Somali Immigration to Lewiston, Maine: Background information when reading The Burgess Boys

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The Burgess Boys

by Elizabeth Strout

The Burgess Boys by Elizabeth Strout
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  • First Published:
    Mar 2013, 336 pages
    Apr 2014, 352 pages

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Book Reviewed by:
Poornima Apte

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Beyond the Book:
Somali Immigration to Lewiston, Maine

Print Review

Years ago, when we were vacationing in Maine, we drove through the city of Portland and I spotted a lady holding a child by the hand. She was dressed in an extremely colorful hijaab and that riot of color really stood out in my mind – I was reminded of that flash of color after I put down The Burgess Boys.

Somali women in Lewiston, MaineThe civil war that wracked Somalia for much of the early '90s meant an increasing number of refugees fleeing the country to distant places, including the United States. While large urban areas such as Atlanta attracted the first wave of Somalis, in the early 2000s, Somali immigrants started making their way into Maine, initially to Portland. Because the city of Portland had very limited affordable housing options, the Somalis moved north, to the city of Lewiston, the second largest city in Maine. The fictional town of Shirley Falls in The Burgess Boys might well be modeled after Lewiston.

A thriving mill town up until the '70s, by 2000 the city was in steep decline with an increasingly aging population that was 96% white. The Somalis started moving in at just the right time – with the population decline so high there was plenty of affordable housing. As a result of immigration, housing availability declined from 20% in 2001 to 7% percent by 2008.

A small percentage of the Somalis in Maine were settled there by refugee resettlement programs, but it's estimated that 95% of the 3500 Somalis living in Lewiston are secondary migrants - that is to say that they were previously settled in other parts of the USA but have chosen to move to a new location; and, of course, some now arrive via family reunification programs sponsored by relatives who have become U.S. citizens or permanent residents. It's not entirely clear why the Somalis chose a city that was economically depressed and not culturally diverse, but some have speculated that availability of housing, a relatively safe city and schools for their children might have been equally powerful draws. The city of Lewiston is appealing because of the possibility of parents being able to exert greater social control over their kids. And while crime in inner-city Lewiston is a presence, it is still less than inner-city Atlanta.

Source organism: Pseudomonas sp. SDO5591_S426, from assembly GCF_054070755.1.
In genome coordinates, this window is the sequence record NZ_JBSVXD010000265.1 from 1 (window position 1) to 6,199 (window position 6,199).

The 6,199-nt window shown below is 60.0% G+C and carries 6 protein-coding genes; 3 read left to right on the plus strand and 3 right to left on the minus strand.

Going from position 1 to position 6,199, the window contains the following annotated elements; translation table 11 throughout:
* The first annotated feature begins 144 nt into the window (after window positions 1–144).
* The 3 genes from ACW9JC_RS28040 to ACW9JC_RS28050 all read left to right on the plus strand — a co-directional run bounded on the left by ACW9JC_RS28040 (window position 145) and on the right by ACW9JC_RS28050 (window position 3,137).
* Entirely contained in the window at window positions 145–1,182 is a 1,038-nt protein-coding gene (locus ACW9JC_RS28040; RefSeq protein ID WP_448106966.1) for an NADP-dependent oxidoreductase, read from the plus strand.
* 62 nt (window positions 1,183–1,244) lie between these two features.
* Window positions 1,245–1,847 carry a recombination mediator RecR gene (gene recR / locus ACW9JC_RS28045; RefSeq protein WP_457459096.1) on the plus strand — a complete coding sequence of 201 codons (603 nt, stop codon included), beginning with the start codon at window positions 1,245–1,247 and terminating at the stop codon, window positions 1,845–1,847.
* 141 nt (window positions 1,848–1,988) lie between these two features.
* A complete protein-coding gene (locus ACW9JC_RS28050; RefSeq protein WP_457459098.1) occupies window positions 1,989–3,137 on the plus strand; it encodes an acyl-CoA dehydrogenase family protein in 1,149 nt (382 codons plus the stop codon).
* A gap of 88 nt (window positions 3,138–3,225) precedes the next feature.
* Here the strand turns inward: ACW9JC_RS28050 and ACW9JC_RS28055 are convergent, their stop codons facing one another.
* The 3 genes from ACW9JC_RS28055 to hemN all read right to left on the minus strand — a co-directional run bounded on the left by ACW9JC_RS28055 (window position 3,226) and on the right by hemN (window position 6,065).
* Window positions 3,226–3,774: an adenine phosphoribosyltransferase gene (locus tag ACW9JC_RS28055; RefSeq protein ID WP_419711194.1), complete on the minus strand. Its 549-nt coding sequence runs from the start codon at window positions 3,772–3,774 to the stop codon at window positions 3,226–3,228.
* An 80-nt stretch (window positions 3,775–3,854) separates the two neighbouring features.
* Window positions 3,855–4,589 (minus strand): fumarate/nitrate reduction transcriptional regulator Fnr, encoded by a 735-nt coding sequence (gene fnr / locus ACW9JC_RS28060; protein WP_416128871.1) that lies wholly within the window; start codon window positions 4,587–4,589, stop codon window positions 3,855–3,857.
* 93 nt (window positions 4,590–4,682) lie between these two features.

The Somali migration to Lewiston is not all homogeneous. The minority Somali Bantus, a group marginalized in their homeland, have moved here along with the rest. Even if Lewiston is no stranger to large-scale immigration (French Canadians have a strong presence here), the sudden influx of African foreigners into a primarily white city was not without its upheavals. Many complained that the Somalis were only there to soak up welfare benefits. The pig's head incident described in The Burgess Boys is modeled after a real incident that occurred in a Lewiston mosque.

More than ten years after the first Somalis started to arrive, it could be argued the city of Lewiston is enjoying a renewed burst of optimism. The mayor of Lewiston in 2010, Larry Gilbert, said: "I look at the apartment buildings that they're living in and I say, 'What if they weren't here? Those buildings would be empty and what would our tax revenue be?' So I really think they're adding to the economy. And I think that that's something that people just don't realize. They think that the system is being drained, when in fact, they're contributing to it."

The city's current mayor, Robert Macdonald, however, made headlines in 2012 when he commented in a BBC documentary that the new immigrants should "leave their culture at the door." The mayor has since clarified (if not apologized for) his comments.

This PBS segment beautifully captures the dynamics of the demographic shift (As of 2011, Somalis make up about ten percent of Lewiston's population).

And this article explores why Maine is a secondary migration choice of Somali refugees.

Photo by Herb Swanson for The New York Times

Article by Poornima Apte

This article was originally published in April 2013, and has been updated for the April 2014 paperback release. Click here to go to this issue.

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